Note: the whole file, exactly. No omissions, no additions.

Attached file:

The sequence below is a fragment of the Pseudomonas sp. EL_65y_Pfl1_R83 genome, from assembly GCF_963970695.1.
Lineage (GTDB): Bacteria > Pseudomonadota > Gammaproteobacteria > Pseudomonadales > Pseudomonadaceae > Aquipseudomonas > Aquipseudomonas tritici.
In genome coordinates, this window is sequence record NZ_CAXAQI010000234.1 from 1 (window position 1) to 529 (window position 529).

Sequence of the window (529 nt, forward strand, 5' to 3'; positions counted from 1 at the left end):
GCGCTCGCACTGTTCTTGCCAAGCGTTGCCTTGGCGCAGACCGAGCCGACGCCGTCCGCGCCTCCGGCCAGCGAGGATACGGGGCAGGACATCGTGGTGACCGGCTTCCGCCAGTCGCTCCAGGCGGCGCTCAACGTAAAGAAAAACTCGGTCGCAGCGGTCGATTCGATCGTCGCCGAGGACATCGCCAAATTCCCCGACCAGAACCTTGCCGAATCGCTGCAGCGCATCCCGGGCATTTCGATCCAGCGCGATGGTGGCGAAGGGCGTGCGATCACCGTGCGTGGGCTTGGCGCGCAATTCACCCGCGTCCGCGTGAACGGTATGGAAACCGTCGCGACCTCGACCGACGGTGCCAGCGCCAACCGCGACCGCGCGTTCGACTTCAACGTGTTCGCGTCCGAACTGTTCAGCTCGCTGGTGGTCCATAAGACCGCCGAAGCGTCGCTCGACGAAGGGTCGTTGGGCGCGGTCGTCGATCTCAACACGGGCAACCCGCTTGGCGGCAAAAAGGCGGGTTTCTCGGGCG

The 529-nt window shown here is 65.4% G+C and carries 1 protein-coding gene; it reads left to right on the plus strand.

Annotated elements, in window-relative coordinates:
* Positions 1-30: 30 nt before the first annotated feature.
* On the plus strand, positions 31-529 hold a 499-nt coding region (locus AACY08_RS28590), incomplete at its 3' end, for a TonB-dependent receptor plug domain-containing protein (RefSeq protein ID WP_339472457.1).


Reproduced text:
The sequence below is a fragment of the Pseudomonas sp. EL_65y_Pfl1_R83 genome, from assembly GCF_963970695.1.
Lineage (GTDB): Bacteria > Pseudomonadota > Gammaproteobacteria > Pseudomonadales > Pseudomonadaceae > Aquipseudomonas > Aquipseudomonas tritici.
In genome coordinates, this window is sequence record NZ_CAXAQI010000234.1 from 1 (window position 1) to 529 (window position 529).

Sequence of the window (529 nt, forward strand, 5' to 3'; positions counted from 1 at the left end):
GCGCTCGCACTGTTCTTGCCAAGCGTTGCCTTGGCGCAGACCGAGCCGACGCCGTCCGCGCCTCCGGCCAGCGAGGATACGGGGCAGGACATCGTGGTGACCGGCTTCCGCCAGTCGCTCCAGGCGGCGCTCAACGTAAAGAAAAACTCGGTCGCAGCGGTCGATTCGATCGTCGCCGAGGACATCGCCAAATTCCCCGACCAGAACCTTGCCGAATCGCTGCAGCGCATCCCGGGCATTTCGATCCAGCGCGATGGTGGCGAAGGGCGTGCGATCACCGTGCGTGGGCTTGGCGCGCAATTCACCCGCGTCCGCGTGAACGGTATGGAAACCGTCGCGACCTCGACCGACGGTGCCAGCGCCAACCGCGACCGCGCGTTCGACTTCAACGTGTTCGCGTCCGAACTGTTCAGCTCGCTGGTGGTCCATAAGACCGCCGAAGCGTCGCTCGACGAAGGGTCGTTGGGCGCGGTCGTCGATCTCAACACGGGCAACCCGCTTGGCGGCAAAAAGGCGGGTTTCTCGGGCG

The 529-nt window shown here is 65.4% G+C and carries 1 protein-coding gene; it reads left to right on the plus strand.

Annotated elements, in window-relative coordinates:
* Positions 1-30: 30 nt before the first annotated feature.
* On the plus strand, positions 31-529 hold a 499-nt coding region (locus AACY08_RS28590), incomplete at its 3' end, for a TonB-dependent receptor plug domain-containing protein (RefSeq protein ID WP_339472457.1).